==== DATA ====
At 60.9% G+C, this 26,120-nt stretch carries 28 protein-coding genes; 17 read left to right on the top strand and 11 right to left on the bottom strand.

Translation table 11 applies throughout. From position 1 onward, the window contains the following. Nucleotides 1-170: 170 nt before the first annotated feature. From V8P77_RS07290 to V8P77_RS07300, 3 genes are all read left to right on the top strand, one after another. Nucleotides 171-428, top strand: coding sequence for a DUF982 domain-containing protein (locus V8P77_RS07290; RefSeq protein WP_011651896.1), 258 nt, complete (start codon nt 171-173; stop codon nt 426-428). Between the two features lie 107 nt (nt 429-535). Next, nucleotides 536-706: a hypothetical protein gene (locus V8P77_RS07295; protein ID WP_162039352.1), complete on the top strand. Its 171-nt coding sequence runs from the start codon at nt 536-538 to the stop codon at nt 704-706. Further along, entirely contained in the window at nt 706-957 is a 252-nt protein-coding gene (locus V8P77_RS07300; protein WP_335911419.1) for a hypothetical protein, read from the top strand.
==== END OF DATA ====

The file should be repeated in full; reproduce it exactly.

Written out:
At 60.9% G+C, this 26,120-nt stretch carries 28 protein-coding genes; 17 read left to right on the top strand and 11 right to left on the bottom strand.

Translation table 11 applies throughout. From position 1 onward, the window contains the following. Nucleotides 1-170: 170 nt before the first annotated feature. From V8P77_RS07290 to V8P77_RS07300, 3 genes are all read left to right on the top strand, one after another. Nucleotides 171-428, top strand: coding sequence for a DUF982 domain-containing protein (locus V8P77_RS07290; RefSeq protein WP_011651896.1), 258 nt, complete (start codon nt 171-173; stop codon nt 426-428). Between the two features lie 107 nt (nt 429-535). Next, nucleotides 536-706: a hypothetical protein gene (locus V8P77_RS07295; protein ID WP_162039352.1), complete on the top strand. Its 171-nt coding sequence runs from the start codon at nt 536-538 to the stop codon at nt 704-706. Further along, entirely contained in the window at nt 706-957 is a 252-nt protein-coding gene (locus V8P77_RS07300; protein WP_335911419.1) for a hypothetical protein, read from the top strand.